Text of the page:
Proposed city budget keeps tax rate same
City Council reviews proposal in work session Monday night
Webster City officials are working on a proposed 2019-2020 budget that keeps the property tax rate steady while retaining all services at current levels.
But looming over the budget preparations is the possibility of spending $35 million to build a new wastewater treatment plant.
The City Council discussed the budget Monday night during a workshop session. The elected officials did not recommend any changes to the spending blueprint presented by Interim City Manager Kent Harfst and Finance Director Dodie Wolfgram.
The budget for the fiscal year that begins July 1 must be approved by mid-March to comply with state law.
The budget proposal anticipates spending $25,179,040.
It includes a property tax rate of $16.24 per $1,000 of taxable value. That’s unchanged from the current levy.
That levy is just for the city government. Hamilton County, Webster City Community School District and Iowa Central Community College all have separate property tax levies.
The budget also includes a 1 percent increase in electric utility rates that was previously approved by the council.
The biggest expenditure category is $2,529,810 for public safety, which includes the police and fire departments and building inspections.
One of the healthiest accounts in the city budget is the road use tax fund, which is the city’s share of gasoline taxes and vehicle registration fees. That money can only be spent on streets, sidewalks and bridges.
According to Wolfgram, there is a $2 million balance in the road use tax fund, and she is recommending spending some of that money before state officials start asking why Webster City has so much in that account.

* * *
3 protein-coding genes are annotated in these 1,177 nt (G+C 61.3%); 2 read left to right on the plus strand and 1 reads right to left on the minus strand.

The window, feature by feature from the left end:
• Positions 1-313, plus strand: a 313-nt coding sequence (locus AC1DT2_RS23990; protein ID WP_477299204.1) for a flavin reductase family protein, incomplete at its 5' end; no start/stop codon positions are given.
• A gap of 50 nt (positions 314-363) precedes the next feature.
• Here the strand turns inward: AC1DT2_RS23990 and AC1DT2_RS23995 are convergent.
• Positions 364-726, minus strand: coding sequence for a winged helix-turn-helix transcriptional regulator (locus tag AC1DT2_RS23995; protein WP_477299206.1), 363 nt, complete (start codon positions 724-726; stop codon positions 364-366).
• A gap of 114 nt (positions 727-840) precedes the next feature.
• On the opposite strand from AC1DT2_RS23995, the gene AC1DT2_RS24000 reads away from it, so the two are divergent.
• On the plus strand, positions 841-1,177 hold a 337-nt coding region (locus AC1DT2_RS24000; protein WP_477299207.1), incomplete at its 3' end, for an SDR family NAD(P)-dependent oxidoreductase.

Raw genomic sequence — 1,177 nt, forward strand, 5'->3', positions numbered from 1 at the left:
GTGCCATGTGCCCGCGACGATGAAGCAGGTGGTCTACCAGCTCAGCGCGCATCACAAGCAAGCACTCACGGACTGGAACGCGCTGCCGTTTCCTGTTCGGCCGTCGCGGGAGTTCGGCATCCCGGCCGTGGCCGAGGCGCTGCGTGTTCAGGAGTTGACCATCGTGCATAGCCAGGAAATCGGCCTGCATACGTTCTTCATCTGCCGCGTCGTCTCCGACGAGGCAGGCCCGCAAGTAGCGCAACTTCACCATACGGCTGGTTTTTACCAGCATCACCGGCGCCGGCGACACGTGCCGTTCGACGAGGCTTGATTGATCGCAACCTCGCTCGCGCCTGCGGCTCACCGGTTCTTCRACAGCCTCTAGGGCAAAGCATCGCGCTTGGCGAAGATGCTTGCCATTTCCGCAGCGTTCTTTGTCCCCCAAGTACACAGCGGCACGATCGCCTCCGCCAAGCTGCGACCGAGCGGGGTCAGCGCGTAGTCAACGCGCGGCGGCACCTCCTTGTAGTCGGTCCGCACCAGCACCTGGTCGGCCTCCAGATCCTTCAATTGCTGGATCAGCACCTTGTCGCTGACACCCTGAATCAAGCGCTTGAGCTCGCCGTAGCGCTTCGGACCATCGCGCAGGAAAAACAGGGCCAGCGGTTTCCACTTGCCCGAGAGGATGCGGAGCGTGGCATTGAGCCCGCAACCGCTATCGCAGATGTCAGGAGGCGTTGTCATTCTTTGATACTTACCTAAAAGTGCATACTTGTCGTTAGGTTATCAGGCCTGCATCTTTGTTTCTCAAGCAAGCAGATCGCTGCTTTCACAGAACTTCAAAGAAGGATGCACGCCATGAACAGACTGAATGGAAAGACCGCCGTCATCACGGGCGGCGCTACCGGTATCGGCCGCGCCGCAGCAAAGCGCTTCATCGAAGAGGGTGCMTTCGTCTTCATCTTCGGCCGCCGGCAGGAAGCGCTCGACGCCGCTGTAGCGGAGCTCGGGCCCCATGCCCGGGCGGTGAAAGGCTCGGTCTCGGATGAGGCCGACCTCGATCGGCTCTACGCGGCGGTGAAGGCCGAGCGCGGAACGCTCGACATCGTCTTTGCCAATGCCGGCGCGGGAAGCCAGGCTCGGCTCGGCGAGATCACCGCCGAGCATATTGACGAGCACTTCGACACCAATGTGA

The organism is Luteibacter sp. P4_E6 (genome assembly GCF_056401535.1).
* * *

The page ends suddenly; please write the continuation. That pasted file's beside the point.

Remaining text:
”We can do some bigger projects now,” she said.
As the elected officials dug into the budget details it became apparent that while the general fund is balanced, money is tight, especially for equipment purchases. That prompted Councilman Jim Talbot to ask how the city could afford to give $15,000 to All Cultures Equal last year if there is a shortfall of money for things like new police vehicles.
”The logic is not there,” he said.
Mayor John Hawkins said the $15,000 did not come from the capital equipment fund that pays for vehicles.
The proposed budget doesn’t include money for the new wastewater treatment plant. However, after the meeting Hawkins said some action will be needed on the new plant soon so that the city can comply with new environmental regulations in 2021.
The city’s current wastewater treatment plant on Ohio Street was built in 1939 and was last updated in the late 1990s.
The city has purchased land south of U.S. Highway 20 for a new wastewater treatment plant. The site is southeast of the water tower that’s easily seen from the highway.
Engineers have estimated the cost of the new plant at $35 million.
City officials haven’t determined how to pay that cost. Hawkins said there are a couple of options, including a state loan with a 2 percent interest rate or revenue bonds issued by the city.
The proposed 2019-2020 budget for
Webster City calls for spending $25,179,040.
Major expenditure classes include:
• Public safety – $2,529,810
• Public works – $1,881,579
• Culture and recreation – $1,817,597
• Capital projects – $1,480,411
• Debt service – $818,501
• General government – $384,415
• Community and economic development – $315,568
• Health and social services – $57,235
Proposed Property Tax Rate
The proposed property tax rate for Webster City in 2019-2020 is $16.24 per $1,000 of taxable value.
That levy is divided into the following categories:
• $8.10 for the general fund, which pays for police and fire protection, recreation costs not covered by fees and many other government programs
• $5.11 for employee benefits
• $2.08 for paying off general obligation bond debt
• 27 cents for the airport
• 27 cents to help balance the general fund
• 22 cents for liability and property insurance
• 14 cents for maintaining a civic center
• 6 cents for public transit